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Personal Wiki for Vim (github.com/vimwiki)
204 points by vincent_s on June 4, 2020 | hide | past | favorite | 80 comments

With wikis or note taking applications, I always find it hard to get into a habit of using them. I think this is largely because too much brain space is taken up with:

    1. When should I write something here?
    2. How should I organize it?
For this reason, I'm currently trying out more of a "journal" model. The answers to the previous two questions are:

    1. Write whenever you have an interesting idea, or you get that
       feeling that something important is about to get evicted from
       your brain cache.
    2. Every note goes in YYYY-MM-DD.md on the day you make the note.
       You can add #tags to entries to track your thinking or progress
       on a particular topic over time.
I've just started this, so we'll see how it turns out. But I'm optimistic.

Ugh man I love vim but now I have to be the one to bring it up: this is exactly why org-capture is so useful. Jotting down quick notes / tasks / todos and being able to customize exactly how these get filed or templated is exactly why org-capture exists.

That said after locking myself into Spacemacs to use org-mode and org-capture, I always wish there was a way to make org a bit more independent of Emacs, or at least a bit more collaborative. We use Asana at work for tasks / issues / todos and syncing that between my TODO.org and back again can be tiresome when trying to preserve information and context. I'm definitely better at maintaining my org files, but Asana preserves context in a more clean way because people can collaborate and add information to tickets, whereas they can't do that with org files.

This is a very relevant comment! I think it is very important to lower the barrier between a thought and a note. I personally do this by having a shortcut on my keyboard that immediately opens my index/"scratchpad", which means I'm always ~0.1 seconds from writing down a thought. If I know exactly in which context it belongs, I'll use an fzf backed shortcut to very quickly find the relevant note (e.g. for Python notes I add it to my WIKIPATH/python.wiki).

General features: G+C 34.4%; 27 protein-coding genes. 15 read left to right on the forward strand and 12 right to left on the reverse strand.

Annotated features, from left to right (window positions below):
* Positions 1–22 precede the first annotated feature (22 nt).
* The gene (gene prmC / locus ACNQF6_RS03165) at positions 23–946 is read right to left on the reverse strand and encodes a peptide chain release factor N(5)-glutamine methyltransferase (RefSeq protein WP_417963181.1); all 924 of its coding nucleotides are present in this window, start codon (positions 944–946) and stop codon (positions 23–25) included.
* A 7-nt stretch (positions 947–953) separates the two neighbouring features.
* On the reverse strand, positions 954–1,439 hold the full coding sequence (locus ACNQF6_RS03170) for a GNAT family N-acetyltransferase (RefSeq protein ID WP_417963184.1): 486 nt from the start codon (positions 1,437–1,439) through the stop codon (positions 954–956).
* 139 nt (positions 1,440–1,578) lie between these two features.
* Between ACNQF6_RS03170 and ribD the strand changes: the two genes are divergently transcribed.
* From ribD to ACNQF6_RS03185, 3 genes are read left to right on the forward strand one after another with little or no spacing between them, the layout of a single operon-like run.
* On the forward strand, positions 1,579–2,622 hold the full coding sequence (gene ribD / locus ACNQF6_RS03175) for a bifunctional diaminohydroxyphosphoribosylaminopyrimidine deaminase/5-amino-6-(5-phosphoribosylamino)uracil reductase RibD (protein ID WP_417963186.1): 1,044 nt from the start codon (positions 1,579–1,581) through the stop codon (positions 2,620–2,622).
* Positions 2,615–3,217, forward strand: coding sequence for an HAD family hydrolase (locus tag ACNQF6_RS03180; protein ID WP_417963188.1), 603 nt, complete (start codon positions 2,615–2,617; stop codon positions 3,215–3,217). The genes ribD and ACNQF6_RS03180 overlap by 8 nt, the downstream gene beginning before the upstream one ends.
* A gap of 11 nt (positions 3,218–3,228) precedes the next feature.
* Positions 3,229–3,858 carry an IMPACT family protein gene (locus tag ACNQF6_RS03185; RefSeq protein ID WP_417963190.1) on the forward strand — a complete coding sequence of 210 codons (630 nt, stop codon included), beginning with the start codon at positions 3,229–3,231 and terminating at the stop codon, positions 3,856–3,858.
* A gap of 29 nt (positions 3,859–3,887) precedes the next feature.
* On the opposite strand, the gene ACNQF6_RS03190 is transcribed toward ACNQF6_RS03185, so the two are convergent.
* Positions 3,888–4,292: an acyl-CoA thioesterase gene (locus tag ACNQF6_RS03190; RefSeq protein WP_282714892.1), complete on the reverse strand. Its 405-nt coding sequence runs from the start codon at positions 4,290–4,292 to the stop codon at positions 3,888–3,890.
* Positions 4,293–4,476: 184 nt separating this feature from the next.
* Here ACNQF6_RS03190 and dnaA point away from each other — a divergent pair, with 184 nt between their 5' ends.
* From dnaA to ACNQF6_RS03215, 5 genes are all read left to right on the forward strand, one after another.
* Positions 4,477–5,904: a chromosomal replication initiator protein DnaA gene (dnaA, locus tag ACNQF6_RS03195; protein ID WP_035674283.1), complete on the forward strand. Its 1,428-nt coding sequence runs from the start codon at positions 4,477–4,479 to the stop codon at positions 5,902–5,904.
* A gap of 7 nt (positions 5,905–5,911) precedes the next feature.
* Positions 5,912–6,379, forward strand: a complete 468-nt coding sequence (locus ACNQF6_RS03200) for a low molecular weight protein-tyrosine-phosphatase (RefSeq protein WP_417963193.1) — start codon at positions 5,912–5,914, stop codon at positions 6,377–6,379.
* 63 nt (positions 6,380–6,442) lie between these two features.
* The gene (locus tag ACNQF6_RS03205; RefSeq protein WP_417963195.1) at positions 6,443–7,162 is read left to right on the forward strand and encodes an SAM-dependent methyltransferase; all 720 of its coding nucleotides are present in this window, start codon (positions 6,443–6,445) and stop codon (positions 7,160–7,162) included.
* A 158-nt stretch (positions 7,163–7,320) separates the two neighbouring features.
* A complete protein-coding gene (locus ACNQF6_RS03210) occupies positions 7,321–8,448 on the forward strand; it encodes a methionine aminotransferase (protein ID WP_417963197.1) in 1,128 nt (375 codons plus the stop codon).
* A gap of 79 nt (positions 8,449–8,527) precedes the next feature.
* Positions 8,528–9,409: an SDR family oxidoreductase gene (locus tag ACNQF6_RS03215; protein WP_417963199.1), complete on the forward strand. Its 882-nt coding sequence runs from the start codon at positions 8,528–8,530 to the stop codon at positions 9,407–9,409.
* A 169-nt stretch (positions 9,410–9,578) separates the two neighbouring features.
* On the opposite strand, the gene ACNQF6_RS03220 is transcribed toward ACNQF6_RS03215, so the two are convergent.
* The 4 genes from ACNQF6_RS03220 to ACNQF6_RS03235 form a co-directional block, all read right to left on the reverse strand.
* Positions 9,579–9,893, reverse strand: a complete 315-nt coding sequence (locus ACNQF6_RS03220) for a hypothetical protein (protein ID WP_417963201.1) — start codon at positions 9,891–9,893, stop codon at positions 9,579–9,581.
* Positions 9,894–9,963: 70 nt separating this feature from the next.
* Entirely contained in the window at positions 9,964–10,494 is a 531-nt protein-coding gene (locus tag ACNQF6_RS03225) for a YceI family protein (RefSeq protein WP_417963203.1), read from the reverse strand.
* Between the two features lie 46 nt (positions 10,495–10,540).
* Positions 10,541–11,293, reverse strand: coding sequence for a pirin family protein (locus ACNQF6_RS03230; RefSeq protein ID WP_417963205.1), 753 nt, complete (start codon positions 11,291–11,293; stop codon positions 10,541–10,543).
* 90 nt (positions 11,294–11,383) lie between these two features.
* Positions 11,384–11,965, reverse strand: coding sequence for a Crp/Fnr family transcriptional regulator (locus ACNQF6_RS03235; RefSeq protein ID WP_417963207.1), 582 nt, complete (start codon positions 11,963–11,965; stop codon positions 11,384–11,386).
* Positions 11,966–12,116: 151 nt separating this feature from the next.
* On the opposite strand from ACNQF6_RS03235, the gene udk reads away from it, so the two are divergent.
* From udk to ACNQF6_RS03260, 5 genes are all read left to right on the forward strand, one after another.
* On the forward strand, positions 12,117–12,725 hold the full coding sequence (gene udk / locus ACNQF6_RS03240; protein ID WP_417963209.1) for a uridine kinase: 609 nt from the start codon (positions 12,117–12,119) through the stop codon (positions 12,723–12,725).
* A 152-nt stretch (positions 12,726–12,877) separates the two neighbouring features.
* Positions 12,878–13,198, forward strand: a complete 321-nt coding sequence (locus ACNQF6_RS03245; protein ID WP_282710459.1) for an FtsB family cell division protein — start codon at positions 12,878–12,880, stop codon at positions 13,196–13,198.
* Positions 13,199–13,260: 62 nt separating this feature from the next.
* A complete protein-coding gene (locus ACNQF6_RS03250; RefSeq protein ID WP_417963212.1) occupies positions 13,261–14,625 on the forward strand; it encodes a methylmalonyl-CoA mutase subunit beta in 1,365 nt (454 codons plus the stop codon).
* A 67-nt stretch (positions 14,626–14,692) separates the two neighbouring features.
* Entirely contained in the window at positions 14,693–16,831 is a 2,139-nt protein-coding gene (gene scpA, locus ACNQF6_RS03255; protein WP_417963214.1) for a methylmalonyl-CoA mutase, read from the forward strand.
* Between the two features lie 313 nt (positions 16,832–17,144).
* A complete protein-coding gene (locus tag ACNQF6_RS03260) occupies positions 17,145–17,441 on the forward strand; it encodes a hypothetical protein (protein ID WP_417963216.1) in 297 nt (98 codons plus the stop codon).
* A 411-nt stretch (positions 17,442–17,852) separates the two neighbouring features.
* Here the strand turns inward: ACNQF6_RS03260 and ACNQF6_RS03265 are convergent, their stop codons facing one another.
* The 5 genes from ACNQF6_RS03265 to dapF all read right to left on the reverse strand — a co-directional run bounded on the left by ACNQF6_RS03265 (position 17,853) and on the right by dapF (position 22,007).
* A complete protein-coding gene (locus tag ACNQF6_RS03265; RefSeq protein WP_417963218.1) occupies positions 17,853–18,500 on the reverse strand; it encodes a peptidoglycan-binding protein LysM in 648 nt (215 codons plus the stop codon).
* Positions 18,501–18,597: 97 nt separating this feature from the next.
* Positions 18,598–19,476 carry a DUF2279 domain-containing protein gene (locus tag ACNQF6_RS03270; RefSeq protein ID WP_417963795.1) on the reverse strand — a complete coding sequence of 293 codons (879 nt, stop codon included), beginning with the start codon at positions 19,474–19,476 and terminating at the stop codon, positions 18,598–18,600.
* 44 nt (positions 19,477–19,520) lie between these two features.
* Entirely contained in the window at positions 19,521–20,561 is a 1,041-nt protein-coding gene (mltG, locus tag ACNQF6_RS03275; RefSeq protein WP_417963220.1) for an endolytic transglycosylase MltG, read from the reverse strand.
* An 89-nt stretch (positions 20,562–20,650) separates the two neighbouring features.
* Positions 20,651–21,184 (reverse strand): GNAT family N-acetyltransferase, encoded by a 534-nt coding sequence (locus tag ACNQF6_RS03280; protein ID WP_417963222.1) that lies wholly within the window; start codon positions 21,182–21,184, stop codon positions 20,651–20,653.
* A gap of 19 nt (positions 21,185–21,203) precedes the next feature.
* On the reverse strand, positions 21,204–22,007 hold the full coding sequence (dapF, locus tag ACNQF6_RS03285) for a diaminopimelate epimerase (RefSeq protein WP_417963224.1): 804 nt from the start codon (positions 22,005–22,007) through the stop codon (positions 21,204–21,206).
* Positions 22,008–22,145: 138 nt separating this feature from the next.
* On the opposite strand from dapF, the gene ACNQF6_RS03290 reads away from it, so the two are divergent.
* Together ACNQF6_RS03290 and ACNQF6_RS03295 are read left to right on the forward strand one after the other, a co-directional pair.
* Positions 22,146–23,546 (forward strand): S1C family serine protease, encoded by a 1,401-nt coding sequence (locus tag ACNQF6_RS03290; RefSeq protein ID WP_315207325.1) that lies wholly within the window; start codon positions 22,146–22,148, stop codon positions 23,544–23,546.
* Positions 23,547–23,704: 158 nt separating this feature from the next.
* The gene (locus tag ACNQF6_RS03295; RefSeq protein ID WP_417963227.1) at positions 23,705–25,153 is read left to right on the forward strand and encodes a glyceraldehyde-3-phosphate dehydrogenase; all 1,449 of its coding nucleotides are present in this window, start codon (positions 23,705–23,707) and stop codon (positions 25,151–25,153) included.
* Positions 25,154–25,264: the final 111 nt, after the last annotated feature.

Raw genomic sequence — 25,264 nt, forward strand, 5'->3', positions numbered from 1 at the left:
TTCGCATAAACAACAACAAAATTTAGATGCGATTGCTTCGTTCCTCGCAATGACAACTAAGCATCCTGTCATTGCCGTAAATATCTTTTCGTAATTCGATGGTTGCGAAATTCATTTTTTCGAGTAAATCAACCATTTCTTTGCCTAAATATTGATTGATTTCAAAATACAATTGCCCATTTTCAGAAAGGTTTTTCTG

I actually recommend against putting everything in a diary, because I want my notes regarding a topic to be collected in the same place.

I started a while ago now with that, I just wrote a bunch of things into a file as a time line, and it slowly got more and more useful. Then I found I had a bunch of info around various topics scattered through the journal, so I started making topic guides. My topic guides are super useful now. I maintain and add them much more than the journal. So, to my point, I think recording things is useful, but it's best done in an organic way, where you just try things and adapt what you do based on how you are finding it. The only other thing I'd say is it is actually much nicer, in my experience, just using files (backed up by your favorite drive syncing software) and no specific tools. I also use markdown, but doesn't really matter.

In the past I have done this with Evernote, making a new note each day. Not too different except then I can access/edit the notes on mobile and search them easily. It can be helpful when done daily (even as a reference). Saying that, I enjoy vim so must take a closer look at vim wiki.

this is a good strategy. i use it too.

vimwiki allows for maintaining a "journal" through diary mode: it automatically creates diary entries with whatever file-naming scheme you want, organizes a diary index page (table of contents), etc.

Gonna start doing this but with a single big text file, synced and linked to everywhere convenient. I figure one file will keep it tidier if I'm going to be doing grep to parse and sometimes appending other things to it.

I want to put in a good word for zim-wiki here. Its a shame the Windows port seems to be on indefinite hiatus for now. Its by far the easiest GUI-based wiki to deal with, easily handles just dropping in files into a hierarchy and simply working with them after a refresh. Sorry but being able to use a mouse to navigate a wiki beats out a keyboard-based wiki any time.


Have you tried one that's controlled by keyboard? I haven't used Vim since I think rich text formats provide more value, but I like to control as much as possible by keyboard if possible. There are certain applications where you really need a mouse (like image editing), but I feel like the keyboard is under appreciated.

I've been working on the new user interface for Emvi [1] for the past three months or so and once you have build the muscle memory, you can use it blindly. You can read about it here [2] if you like and find current screenshots/gifs on Twitter [3].

One thing that might have turned people away from learning keyboard controls is that they get overwhelmed by a ton of different shortcuts. We (hopefully) solved this issue by using commands (words) you can type out instead of remembering two or more keys.

[1] https://emvi.com/

[2] https://emvi.com/blog/a-new-experimental-user-interface-QMZg...

[3] https://twitter.com/emvi

I just started a project to get 0.70 running for windows on my own machine. If I’m successful, I will share with the community.

I'd love to help out but my programming experience is limited. Use zim-wiki all the time on both Linux and Windows. It's one of the best note taking programs out there.